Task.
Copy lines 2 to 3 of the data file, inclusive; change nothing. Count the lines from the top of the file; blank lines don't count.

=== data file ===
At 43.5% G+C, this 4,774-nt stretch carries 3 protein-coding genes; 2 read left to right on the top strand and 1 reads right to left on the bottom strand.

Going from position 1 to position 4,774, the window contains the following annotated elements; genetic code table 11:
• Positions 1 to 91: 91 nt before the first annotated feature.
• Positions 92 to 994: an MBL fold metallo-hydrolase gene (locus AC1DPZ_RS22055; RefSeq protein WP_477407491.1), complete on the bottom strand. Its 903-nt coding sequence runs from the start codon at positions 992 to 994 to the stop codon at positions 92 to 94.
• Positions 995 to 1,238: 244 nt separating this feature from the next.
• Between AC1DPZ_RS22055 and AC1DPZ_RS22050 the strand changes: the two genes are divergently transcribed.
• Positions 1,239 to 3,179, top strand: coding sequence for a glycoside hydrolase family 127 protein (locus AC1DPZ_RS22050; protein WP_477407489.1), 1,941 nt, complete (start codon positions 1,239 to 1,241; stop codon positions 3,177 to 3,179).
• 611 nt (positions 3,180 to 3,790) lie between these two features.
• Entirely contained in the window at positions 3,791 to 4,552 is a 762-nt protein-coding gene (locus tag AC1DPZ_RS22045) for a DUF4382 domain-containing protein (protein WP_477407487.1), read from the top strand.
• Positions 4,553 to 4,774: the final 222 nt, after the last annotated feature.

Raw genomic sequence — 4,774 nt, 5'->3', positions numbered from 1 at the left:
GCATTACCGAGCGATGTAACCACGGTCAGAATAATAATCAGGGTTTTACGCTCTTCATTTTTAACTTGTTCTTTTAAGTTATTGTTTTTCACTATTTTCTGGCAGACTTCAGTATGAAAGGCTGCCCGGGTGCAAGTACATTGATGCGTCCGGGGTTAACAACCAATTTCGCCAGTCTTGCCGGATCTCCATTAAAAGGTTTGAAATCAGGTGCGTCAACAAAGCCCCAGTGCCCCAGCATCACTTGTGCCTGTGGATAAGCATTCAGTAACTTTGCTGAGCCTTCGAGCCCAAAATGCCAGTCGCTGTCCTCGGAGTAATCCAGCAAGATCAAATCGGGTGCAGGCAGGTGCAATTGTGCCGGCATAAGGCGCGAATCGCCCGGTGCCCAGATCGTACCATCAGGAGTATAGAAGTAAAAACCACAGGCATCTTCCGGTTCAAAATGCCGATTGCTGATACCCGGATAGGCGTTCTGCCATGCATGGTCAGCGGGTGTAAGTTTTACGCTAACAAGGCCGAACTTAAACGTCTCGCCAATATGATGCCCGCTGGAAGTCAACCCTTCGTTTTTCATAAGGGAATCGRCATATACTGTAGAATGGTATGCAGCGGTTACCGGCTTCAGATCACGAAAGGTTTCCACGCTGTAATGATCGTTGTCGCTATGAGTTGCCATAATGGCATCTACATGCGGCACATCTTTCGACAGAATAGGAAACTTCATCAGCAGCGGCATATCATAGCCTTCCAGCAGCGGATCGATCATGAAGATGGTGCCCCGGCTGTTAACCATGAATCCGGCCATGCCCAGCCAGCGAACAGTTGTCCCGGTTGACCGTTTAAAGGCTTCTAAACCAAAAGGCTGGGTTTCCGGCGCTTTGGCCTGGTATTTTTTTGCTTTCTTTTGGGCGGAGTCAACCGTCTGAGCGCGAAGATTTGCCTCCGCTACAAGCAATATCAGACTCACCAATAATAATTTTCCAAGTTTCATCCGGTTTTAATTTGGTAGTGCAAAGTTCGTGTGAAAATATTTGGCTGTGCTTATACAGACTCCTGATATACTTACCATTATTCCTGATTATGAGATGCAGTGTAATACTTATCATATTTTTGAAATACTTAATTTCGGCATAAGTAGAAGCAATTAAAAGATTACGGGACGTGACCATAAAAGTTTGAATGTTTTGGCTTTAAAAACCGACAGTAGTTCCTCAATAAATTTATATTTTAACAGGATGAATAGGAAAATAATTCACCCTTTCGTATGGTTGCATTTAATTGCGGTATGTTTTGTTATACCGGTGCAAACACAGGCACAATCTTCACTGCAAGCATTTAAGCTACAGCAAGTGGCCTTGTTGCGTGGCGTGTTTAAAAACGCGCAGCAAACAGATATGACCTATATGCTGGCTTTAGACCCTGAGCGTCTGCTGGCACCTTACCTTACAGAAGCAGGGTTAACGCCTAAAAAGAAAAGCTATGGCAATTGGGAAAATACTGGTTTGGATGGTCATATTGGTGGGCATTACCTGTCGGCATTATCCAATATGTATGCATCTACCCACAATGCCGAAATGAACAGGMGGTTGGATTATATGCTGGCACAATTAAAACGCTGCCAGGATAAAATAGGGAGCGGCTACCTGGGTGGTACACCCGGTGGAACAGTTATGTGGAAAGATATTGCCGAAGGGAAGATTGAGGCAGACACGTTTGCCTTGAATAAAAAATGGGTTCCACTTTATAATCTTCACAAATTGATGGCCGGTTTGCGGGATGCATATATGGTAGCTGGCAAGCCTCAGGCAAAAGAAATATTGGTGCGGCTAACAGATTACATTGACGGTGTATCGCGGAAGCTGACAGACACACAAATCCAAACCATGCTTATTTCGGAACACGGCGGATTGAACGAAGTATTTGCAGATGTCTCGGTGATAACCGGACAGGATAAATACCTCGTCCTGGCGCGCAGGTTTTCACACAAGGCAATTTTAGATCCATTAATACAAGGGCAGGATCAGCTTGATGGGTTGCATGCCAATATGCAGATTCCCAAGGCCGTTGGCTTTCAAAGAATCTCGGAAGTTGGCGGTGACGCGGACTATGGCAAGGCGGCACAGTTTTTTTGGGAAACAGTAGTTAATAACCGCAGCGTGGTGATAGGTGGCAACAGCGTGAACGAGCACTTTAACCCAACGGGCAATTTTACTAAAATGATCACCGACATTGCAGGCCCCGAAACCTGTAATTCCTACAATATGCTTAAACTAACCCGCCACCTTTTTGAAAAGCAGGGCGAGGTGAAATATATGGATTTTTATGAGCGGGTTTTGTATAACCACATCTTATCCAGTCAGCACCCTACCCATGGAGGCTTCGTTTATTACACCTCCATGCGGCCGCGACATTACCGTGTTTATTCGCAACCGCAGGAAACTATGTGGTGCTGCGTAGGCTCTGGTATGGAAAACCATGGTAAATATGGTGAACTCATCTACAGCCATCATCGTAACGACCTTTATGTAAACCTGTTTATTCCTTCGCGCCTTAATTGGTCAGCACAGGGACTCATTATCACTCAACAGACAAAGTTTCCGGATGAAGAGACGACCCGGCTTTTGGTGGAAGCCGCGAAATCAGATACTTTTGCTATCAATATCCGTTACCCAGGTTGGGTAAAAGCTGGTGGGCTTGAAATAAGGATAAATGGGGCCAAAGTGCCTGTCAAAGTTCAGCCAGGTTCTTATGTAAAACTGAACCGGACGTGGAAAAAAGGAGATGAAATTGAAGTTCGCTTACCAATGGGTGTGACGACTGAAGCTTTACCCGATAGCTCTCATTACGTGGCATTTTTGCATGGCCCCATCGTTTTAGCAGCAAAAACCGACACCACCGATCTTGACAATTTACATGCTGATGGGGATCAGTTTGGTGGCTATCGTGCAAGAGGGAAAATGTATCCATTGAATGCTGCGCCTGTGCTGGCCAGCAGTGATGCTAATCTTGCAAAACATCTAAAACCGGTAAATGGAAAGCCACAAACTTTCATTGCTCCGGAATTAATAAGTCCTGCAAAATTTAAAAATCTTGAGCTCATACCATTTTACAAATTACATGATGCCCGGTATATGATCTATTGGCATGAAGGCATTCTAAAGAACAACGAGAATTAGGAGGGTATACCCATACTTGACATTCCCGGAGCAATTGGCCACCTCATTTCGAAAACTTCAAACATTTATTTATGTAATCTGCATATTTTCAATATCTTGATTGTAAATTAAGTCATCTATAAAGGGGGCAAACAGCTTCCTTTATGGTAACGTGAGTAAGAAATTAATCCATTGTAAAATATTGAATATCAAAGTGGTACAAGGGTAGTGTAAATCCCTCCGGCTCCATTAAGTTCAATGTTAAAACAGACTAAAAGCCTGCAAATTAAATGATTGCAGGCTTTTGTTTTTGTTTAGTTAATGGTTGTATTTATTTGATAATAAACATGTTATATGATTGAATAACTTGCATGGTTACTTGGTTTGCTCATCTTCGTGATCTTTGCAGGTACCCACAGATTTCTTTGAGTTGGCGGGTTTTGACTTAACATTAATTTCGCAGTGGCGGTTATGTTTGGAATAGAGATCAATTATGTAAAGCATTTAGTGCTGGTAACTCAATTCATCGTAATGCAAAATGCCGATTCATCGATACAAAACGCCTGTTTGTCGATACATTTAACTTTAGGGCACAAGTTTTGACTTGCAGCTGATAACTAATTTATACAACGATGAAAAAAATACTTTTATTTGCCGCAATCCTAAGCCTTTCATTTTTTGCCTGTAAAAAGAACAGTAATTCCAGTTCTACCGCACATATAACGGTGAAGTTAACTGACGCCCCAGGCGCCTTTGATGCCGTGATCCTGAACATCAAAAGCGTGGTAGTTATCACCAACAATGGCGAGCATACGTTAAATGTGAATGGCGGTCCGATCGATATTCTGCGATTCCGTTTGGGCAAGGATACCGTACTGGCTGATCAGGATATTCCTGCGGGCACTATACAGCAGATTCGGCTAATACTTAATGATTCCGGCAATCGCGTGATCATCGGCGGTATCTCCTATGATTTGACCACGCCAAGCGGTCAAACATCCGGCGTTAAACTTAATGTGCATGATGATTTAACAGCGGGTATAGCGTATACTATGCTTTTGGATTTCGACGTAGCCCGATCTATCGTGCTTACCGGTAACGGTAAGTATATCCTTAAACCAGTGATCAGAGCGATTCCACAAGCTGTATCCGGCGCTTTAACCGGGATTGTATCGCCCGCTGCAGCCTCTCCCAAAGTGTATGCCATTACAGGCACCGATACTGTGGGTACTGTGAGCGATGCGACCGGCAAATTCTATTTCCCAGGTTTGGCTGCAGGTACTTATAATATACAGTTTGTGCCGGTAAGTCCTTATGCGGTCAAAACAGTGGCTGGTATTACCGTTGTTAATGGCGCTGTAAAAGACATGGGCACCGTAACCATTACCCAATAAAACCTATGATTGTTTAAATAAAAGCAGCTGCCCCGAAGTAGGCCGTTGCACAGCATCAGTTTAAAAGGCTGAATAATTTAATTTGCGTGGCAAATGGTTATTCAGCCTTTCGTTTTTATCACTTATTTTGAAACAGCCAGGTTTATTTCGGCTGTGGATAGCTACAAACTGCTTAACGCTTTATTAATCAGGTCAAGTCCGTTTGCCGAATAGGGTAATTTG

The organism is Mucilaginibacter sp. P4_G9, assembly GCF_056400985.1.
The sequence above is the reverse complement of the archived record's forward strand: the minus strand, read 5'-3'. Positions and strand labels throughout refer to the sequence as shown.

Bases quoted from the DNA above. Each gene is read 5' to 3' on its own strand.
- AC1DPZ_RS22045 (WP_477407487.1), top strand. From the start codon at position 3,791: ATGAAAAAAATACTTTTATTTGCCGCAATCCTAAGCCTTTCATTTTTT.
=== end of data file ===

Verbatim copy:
Going from position 1 to position 4,774, the window contains the following annotated elements; genetic code table 11:
• Positions 1 to 91: 91 nt before the first annotated feature.